Earth & Solar System

Geocoronal Studies 

Unfortunately for Galactic observers, the earth provides it's own Hα and Hβ emission line which varies with time and location on the sky. However, this emission is precisely the interest of a group of Wisconsin and Embry-Riddle aeronomers. In collaboration with Susan Nossal, Ed Mierkiewicz, and Fred Roesler, nearly every photon collected for the WHAM all-sky survey is being used for scientific research. WHAM observations of the geocoronal line are helping to shape models of the earth's exosphere, the very outer reaches of our atmosphere.

Lunar Sodium

Smith and collaborators (Smith et al. 2001, 1999) discovered an extended tail of lunar sodium atoms over 400,000 km long with an all-sky imaging device. Several processes may be responsible for this atmosphere including thermal desorption, photo-desorption, ion sputtering and meteoric impact ablation. However, the relative importance of these processes remains uncertain, both with regard to spatial and temporal trends. Collaborators Ed Mierkiewicz and Michael Line used WHAM to map morphology and velocity distribution of this extended lunar sodium exosphere (Line et al. 2012). When compared to models, these spectral observations can be used to infer the initial velocity distribution of the sodium atoms escaping from the moon.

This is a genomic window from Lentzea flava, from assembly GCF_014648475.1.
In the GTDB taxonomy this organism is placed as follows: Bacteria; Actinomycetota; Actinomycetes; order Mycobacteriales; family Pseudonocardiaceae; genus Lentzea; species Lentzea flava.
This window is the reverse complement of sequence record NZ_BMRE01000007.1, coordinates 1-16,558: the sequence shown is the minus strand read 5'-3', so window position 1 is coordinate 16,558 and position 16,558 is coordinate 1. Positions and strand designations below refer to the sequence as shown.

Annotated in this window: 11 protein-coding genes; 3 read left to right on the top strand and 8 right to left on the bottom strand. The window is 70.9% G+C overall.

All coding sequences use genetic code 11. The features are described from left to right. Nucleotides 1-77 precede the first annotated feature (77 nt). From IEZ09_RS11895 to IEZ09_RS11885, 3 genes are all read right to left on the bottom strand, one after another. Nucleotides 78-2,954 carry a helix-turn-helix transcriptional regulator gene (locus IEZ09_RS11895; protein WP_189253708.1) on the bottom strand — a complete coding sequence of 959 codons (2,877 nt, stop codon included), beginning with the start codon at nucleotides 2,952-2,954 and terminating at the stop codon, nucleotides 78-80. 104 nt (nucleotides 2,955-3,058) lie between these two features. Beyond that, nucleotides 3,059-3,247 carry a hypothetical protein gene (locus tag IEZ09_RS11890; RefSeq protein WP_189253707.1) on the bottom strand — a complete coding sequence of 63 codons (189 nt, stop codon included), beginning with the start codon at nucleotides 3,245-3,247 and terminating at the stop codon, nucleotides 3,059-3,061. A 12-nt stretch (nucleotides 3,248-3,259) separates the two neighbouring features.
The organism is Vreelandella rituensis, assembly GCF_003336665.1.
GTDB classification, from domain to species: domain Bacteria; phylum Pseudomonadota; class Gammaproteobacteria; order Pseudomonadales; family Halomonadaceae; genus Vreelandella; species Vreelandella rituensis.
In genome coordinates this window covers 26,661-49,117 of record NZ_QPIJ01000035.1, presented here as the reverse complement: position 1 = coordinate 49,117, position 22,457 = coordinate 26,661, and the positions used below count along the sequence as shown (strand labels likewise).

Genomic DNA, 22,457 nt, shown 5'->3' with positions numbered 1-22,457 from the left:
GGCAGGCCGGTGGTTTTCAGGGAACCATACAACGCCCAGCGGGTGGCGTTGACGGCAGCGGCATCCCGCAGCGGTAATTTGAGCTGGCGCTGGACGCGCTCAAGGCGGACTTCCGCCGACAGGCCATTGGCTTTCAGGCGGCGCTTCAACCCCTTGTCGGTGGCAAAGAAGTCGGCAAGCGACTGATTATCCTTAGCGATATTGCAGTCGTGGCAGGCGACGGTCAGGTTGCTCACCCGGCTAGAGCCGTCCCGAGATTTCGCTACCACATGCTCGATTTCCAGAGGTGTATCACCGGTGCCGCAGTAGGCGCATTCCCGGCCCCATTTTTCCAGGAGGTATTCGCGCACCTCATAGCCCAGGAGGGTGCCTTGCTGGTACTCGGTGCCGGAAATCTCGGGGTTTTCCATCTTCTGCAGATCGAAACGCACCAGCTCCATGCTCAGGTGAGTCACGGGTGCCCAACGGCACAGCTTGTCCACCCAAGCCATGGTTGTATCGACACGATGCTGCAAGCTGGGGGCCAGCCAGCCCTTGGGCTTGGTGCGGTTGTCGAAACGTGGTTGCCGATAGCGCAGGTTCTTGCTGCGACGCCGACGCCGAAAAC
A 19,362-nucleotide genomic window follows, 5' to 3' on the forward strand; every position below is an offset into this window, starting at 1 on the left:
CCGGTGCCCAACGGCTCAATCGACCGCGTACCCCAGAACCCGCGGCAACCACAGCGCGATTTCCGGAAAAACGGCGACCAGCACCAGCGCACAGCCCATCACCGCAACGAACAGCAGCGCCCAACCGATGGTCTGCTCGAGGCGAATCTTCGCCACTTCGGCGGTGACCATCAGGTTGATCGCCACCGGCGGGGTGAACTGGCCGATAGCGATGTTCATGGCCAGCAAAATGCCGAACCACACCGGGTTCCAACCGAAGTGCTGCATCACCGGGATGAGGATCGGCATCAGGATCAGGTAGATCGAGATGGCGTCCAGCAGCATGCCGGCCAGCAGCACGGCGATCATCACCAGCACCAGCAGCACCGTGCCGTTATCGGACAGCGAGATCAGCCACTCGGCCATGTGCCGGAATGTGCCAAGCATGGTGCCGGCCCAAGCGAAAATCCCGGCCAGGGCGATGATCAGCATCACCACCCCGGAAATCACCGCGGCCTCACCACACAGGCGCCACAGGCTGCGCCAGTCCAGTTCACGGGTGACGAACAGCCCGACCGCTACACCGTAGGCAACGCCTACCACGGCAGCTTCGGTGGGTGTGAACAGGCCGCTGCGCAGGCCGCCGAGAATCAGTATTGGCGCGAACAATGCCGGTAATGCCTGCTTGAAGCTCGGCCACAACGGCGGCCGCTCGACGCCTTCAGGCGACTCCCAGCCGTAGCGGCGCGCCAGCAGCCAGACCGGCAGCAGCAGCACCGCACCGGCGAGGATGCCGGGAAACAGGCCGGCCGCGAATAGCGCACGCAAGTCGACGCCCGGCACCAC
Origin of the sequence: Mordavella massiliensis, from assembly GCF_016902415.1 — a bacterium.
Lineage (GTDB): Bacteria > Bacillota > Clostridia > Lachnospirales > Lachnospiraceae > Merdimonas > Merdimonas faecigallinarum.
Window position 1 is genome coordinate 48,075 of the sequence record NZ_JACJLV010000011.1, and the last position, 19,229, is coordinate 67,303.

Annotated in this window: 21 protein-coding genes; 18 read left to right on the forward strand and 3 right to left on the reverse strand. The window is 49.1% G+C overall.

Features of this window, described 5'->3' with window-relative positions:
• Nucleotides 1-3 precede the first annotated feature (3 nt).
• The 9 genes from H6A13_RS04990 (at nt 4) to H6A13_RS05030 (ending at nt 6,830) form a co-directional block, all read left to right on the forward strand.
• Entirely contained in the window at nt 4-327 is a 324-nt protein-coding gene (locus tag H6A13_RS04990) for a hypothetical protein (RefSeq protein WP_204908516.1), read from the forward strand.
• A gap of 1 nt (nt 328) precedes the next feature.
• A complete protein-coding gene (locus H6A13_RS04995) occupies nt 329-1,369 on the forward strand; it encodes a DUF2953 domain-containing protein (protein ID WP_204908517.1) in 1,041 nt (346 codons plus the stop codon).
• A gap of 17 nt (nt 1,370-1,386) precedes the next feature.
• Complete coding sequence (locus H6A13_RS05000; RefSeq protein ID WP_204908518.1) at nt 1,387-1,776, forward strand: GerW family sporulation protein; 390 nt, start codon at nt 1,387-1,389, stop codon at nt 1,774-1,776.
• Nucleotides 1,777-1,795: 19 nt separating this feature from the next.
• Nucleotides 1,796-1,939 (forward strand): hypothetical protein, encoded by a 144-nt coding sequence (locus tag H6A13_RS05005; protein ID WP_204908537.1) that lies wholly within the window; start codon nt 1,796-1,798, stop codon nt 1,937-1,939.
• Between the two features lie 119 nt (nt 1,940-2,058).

Hyakutake: In collaboration with Frank Scherb and Fred Roesler the WHAM group collected [O I] 6300Å, Hα, Hβ, and NH2 data in March and April of 1996 during the close passage of the comet. The [O I] data provided a sensitive measurement of the water production rate in the comet. The Hβ data revealed the first detection of this line from a comet and, combined with the Hα data, provide interesting information on the solar Lyβ emission line and how it affects the comet.

Hale-Bopp: This spectacular comet was also observed by WHAM in February - April of 1997. The [O I] distribution around the comet was mapped out to explore water production rates. The water ion, H2O+, was also observed this time, and provides a sensitive tracer of the comet's ion tail. Using WHAM's extremely narrow-band imaging mode (~12 km/s passband), we obtained a data cube of velocity slices, which may provide detailed information about the motion of ions down the comet's tail.


UW-Madison Astronomy Home